Chapter on new president isn’t finished

Who would be the best president of the University of Minnesota: Piglet, Tigger or Rabbit?
This is the type of thought that flounders around in the head of a student leader who is a fan of A.A. Milne’s “A House at Pooh Corner,” while he avoids the onset of finals.
Although the question raises an interesting debate about whether a stuffed animal could out-perform a stuffed shirt in Morrill Hall, that is not what this piece is about.
Let me first address why the average student, faculty or staff member should care about who represents the University at receptions and regent meetings.
When I go home this weekend, there will be a roasting turkey, the holiday sounds of Nat King Cole and the scrumptious aroma of a freshly baked pumpkin pie.
It’s Thanksgiving in Minnesota and besides the traditional festivities, I am grateful for my friends, family and central heating. At its best, Thanksgiving serves as our societal chance to reflect on the blessings life has granted us. As a University, there is no question that we have a great deal to be thankful for: students still can afford to come here, faculty still are allowed to teach and there are three strong candidates being considered for University president.
These individuals, two sitting presidents and one provost, are worth more praise and thanks than many have given them.
Thanksgiving, though, serves only as a time to take notice of the people before us. A will to care comes in the next three weeks. After our national moment of giving thanks, we proceed to a month of secular and religious gift giving. We move beyond passive gratitude to active demonstrations of love.
Like most college students, I am short on cash for purchasing the perfect presents for my friends and family. Even so, I will take my little time, little money and great care to create something special for those I love.
This spirit of holiday giving provides each of us the opportunity to ask: What have we done for our University community lately? By this, I am not asking what you have done for the University bureaucracy. I am asking: What have you given to the faculty who dedicate their lives to University excellence, to the staff who continually make our community cleaner, safer and simpler and to groups of students whose growth reminds us why states fund universities?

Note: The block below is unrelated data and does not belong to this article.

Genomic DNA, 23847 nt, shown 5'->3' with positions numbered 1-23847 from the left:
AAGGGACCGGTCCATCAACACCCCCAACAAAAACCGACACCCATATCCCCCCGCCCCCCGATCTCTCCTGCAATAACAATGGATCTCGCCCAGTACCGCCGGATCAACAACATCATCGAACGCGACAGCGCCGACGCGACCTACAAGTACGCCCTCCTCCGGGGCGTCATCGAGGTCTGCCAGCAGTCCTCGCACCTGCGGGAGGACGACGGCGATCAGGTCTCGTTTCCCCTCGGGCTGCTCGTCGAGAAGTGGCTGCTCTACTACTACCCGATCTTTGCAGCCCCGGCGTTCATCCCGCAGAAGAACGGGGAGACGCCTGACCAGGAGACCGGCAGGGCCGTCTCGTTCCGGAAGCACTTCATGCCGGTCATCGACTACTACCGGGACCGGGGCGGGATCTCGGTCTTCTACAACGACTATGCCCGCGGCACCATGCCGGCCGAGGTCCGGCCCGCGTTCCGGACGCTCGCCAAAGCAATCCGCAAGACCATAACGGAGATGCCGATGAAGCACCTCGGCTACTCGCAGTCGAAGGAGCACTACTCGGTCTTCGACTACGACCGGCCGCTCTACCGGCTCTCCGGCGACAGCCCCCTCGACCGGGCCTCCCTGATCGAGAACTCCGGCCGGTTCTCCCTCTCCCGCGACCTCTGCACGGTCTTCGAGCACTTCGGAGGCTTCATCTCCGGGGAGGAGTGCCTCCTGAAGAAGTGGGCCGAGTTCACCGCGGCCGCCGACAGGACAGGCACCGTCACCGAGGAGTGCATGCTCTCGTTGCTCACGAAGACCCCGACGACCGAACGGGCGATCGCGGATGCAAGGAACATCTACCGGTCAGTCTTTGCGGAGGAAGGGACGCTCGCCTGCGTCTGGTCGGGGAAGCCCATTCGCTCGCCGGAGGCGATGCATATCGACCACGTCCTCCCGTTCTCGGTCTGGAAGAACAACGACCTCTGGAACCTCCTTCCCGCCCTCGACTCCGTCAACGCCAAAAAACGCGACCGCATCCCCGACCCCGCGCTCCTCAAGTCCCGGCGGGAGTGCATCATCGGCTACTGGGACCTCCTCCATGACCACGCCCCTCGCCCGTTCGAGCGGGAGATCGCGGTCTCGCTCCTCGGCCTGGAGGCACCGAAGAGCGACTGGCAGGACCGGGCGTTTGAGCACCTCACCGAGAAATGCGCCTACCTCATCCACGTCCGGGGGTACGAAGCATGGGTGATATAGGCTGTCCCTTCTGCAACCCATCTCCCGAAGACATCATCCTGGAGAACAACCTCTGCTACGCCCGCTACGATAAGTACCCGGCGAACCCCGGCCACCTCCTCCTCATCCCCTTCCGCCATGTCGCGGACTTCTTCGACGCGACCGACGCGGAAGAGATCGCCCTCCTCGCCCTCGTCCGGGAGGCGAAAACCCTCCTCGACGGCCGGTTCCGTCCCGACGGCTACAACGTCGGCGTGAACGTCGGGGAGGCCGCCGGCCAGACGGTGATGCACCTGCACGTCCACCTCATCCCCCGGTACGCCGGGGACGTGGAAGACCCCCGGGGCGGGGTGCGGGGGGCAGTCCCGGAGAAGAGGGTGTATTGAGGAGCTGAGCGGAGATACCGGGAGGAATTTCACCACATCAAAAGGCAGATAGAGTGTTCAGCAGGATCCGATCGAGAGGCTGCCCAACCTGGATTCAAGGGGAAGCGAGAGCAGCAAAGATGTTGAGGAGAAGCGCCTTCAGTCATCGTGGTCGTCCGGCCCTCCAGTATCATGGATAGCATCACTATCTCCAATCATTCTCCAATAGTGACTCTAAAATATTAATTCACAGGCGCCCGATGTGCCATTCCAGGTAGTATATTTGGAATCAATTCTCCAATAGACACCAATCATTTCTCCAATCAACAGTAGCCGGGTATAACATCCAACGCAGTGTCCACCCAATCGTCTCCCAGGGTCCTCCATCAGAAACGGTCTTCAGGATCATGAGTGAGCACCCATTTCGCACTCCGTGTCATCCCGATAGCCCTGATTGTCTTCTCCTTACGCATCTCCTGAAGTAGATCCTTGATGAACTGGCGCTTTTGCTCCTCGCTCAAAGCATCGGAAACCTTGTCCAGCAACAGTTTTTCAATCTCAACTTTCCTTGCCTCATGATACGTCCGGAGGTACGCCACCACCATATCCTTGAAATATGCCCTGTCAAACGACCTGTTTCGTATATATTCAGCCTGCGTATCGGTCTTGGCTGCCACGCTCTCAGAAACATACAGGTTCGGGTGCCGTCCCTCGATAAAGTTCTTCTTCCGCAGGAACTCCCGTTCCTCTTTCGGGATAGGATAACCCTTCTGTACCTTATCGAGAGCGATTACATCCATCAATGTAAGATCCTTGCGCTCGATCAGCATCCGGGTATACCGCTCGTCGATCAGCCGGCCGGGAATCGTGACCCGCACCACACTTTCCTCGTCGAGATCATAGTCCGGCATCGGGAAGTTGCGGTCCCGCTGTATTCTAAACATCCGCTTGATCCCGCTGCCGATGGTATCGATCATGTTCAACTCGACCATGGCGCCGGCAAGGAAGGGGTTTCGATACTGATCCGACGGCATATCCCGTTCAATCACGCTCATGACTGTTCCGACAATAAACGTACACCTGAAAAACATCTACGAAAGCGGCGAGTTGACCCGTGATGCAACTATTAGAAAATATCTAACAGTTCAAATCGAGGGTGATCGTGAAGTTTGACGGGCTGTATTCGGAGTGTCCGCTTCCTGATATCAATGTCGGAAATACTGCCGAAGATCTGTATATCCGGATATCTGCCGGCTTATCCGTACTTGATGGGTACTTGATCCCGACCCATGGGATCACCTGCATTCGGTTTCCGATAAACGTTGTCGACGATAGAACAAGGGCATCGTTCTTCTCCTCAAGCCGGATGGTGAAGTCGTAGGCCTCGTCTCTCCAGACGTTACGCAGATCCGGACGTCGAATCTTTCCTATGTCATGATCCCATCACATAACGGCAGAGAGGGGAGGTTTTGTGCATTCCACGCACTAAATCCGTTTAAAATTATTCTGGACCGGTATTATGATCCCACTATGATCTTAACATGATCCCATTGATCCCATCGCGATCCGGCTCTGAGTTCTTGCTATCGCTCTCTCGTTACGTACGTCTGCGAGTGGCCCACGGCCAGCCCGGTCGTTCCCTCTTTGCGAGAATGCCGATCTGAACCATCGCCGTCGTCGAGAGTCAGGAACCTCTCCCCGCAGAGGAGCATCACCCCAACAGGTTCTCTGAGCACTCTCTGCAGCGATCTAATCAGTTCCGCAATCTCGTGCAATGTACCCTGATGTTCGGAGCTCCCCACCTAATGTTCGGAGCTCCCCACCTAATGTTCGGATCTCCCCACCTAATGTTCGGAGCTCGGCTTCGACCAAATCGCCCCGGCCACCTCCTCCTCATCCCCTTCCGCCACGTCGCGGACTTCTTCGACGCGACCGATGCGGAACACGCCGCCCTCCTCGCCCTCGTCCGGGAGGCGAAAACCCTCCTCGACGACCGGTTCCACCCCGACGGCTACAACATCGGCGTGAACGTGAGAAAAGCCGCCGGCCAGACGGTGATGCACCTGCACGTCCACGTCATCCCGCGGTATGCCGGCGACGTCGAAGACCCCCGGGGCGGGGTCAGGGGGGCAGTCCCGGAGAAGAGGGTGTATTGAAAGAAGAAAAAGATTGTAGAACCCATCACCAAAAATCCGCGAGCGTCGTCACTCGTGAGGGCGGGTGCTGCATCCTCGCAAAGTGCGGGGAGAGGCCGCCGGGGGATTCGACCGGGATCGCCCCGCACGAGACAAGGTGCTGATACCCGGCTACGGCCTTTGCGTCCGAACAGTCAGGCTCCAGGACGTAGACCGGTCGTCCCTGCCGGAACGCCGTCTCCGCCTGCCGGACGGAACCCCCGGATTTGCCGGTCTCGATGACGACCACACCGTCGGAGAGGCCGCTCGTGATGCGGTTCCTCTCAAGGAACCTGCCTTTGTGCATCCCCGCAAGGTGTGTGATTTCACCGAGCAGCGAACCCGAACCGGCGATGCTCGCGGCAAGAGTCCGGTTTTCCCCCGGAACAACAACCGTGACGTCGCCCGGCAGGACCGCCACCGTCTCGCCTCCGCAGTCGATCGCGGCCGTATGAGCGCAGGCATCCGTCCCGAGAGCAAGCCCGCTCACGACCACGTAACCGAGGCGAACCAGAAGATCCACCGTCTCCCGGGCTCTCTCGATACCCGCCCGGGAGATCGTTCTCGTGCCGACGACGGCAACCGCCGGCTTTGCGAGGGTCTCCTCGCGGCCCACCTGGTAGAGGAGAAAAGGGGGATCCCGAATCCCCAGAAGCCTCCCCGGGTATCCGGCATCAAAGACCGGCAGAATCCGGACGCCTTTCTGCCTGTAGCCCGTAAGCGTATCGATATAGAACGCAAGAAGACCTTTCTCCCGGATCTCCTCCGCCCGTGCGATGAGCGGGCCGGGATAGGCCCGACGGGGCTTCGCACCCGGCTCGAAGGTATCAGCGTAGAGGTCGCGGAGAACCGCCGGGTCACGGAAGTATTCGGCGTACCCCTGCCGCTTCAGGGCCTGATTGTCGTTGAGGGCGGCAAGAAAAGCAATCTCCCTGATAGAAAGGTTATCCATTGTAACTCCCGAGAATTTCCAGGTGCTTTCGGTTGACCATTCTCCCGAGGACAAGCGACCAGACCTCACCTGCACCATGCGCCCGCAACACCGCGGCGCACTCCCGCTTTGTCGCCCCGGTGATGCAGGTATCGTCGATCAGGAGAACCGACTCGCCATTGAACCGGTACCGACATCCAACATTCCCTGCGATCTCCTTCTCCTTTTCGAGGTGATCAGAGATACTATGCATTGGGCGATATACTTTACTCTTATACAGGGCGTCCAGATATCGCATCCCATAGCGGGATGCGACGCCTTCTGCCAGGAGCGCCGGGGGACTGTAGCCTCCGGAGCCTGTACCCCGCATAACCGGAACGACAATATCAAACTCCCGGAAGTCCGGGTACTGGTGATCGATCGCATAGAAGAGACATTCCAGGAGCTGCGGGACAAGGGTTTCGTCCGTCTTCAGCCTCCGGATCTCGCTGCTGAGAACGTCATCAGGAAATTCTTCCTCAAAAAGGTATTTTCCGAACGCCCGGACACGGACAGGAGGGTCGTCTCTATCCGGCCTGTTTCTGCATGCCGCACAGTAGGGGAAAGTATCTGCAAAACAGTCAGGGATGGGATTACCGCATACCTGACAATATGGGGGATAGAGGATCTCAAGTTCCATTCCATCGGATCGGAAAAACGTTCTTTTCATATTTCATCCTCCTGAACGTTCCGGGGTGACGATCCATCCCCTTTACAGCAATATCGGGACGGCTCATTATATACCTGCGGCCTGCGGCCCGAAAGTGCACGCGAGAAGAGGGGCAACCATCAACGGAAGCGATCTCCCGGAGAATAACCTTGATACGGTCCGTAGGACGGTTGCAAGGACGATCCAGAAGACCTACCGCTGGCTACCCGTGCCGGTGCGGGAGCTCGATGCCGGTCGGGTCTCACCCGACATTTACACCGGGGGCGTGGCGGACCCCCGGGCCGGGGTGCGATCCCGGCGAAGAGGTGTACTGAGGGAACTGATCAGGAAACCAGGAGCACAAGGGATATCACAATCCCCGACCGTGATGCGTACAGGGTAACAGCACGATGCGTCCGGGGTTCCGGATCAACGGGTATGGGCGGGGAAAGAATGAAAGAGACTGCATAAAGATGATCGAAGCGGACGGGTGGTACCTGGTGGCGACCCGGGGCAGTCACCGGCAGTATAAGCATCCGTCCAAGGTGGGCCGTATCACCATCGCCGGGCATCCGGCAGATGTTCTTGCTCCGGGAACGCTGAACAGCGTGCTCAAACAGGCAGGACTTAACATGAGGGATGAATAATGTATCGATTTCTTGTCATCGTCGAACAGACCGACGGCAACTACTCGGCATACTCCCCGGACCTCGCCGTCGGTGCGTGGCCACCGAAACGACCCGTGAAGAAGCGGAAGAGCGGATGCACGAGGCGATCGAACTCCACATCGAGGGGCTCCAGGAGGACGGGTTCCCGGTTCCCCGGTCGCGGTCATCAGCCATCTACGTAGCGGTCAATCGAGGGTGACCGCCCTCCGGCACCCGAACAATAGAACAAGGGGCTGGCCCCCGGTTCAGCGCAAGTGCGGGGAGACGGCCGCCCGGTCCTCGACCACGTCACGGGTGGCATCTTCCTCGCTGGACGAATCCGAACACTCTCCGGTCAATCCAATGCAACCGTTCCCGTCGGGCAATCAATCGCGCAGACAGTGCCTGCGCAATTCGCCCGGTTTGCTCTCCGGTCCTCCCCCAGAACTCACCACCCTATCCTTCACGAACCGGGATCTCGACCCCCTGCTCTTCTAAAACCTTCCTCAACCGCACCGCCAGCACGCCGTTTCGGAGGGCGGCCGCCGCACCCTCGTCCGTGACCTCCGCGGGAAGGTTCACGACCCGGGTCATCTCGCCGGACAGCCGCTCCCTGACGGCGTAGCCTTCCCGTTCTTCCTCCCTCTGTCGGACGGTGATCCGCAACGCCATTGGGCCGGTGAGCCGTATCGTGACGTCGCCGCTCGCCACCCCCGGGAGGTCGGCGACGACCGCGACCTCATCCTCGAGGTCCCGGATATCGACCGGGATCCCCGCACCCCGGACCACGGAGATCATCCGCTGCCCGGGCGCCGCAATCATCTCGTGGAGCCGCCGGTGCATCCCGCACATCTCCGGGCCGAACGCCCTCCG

Beyond our individual course work, many of us will have a hard time identifying something we’ve sacrificed for this community. So here is why, in the spirit of holiday giving, we should care about the new president; our work in the next two weeks will lay the foundation for the University of Minnesota that our children (or grandchildren) will attend.
Before I explain how you can become involved in selecting the new president, it is educational to discuss a little bit about the three recommended candidates. Newspapers have written extensive articles about their backgrounds. Some campus leaders are discussing the importance of their achievements. But there is an essential perspective that has been overlooked. How different are these three candidates from each other? From my perspective, they are dynamically different. In fact, they are so unique that a third-grader could tell them apart.
And now I ask … will the next University president have pink, striped or brown-colored fur?
William Muse, the current president of Auburn University and former president of the University of Akron, reminds me most of Piglet. O gallant Piglet! Ho! Did Piglet tremble? Did he flinch? No, No, he struggled inch by inch. Muse would be a reliable friend to the University, as Piglet was to Pooh. Muse has over 30 years of experience in administration and has proven himself a consistent, honorable leader. What Muse may lack in charisma or desire for massive change, he attempts to offset with basic sound judgment. Piglet sighed with happiness, and began to think about himself. He was BRAVE …